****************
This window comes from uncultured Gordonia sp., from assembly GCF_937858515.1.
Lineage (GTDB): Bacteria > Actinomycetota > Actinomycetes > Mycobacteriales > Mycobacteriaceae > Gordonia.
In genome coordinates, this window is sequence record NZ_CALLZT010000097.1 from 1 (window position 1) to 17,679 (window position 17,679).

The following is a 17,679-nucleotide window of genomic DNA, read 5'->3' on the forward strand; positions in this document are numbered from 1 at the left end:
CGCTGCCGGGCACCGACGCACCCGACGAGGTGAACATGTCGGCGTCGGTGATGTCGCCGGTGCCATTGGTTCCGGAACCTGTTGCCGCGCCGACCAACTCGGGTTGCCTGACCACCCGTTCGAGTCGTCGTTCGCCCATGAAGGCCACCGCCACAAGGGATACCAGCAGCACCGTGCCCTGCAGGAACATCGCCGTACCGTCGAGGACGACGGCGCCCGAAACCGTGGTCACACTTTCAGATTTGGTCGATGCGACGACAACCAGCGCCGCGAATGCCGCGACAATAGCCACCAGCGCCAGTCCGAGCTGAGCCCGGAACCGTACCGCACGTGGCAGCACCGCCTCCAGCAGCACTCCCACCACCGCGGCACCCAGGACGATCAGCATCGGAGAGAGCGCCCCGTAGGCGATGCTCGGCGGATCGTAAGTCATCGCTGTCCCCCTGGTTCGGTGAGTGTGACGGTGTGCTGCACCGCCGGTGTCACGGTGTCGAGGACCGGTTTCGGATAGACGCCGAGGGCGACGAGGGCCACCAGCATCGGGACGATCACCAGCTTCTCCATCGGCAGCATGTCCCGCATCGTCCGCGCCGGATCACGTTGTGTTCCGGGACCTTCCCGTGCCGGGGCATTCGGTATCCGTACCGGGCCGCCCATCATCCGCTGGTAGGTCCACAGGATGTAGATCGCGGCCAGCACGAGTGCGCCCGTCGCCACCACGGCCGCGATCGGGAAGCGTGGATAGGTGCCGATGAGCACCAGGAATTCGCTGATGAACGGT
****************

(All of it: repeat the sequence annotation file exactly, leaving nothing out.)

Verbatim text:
This window comes from uncultured Gordonia sp., from assembly GCF_937858515.1.
Lineage (GTDB): Bacteria > Actinomycetota > Actinomycetes > Mycobacteriales > Mycobacteriaceae > Gordonia.
In genome coordinates, this window is sequence record NZ_CALLZT010000097.1 from 1 (window position 1) to 17,679 (window position 17,679).

The following is a 17,679-nucleotide window of genomic DNA, read 5'->3' on the forward strand; positions in this document are numbered from 1 at the left end:
CGCTGCCGGGCACCGACGCACCCGACGAGGTGAACATGTCGGCGTCGGTGATGTCGCCGGTGCCATTGGTTCCGGAACCTGTTGCCGCGCCGACCAACTCGGGTTGCCTGACCACCCGTTCGAGTCGTCGTTCGCCCATGAAGGCCACCGCCACAAGGGATACCAGCAGCACCGTGCCCTGCAGGAACATCGCCGTACCGTCGAGGACGACGGCGCCCGAAACCGTGGTCACACTTTCAGATTTGGTCGATGCGACGACAACCAGCGCCGCGAATGCCGCGACAATAGCCACCAGCGCCAGTCCGAGCTGAGCCCGGAACCGTACCGCACGTGGCAGCACCGCCTCCAGCAGCACTCCCACCACCGCGGCACCCAGGACGATCAGCATCGGAGAGAGCGCCCCGTAGGCGATGCTCGGCGGATCGTAAGTCATCGCTGTCCCCCTGGTTCGGTGAGTGTGACGGTGTGCTGCACCGCCGGTGTCACGGTGTCGAGGACCGGTTTCGGATAGACGCCGAGGGCGACGAGGGCCACCAGCATCGGGACGATCACCAGCTTCTCCATCGGCAGCATGTCCCGCATCGTCCGCGCCGGATCACGTTGTGTTCCGGGACCTTCCCGTGCCGGGGCATTCGGTATCCGTACCGGGCCGCCCATCATCCGCTGGTAGGTCCACAGGATGTAGATCGCGGCCAGCACGAGTGCGCCCGTCGCCACCACGGCCGCGATCGGGAAGCGTGGATAGGTGCCGATGAGCACCAGGAATTCGCTGATGAACGGT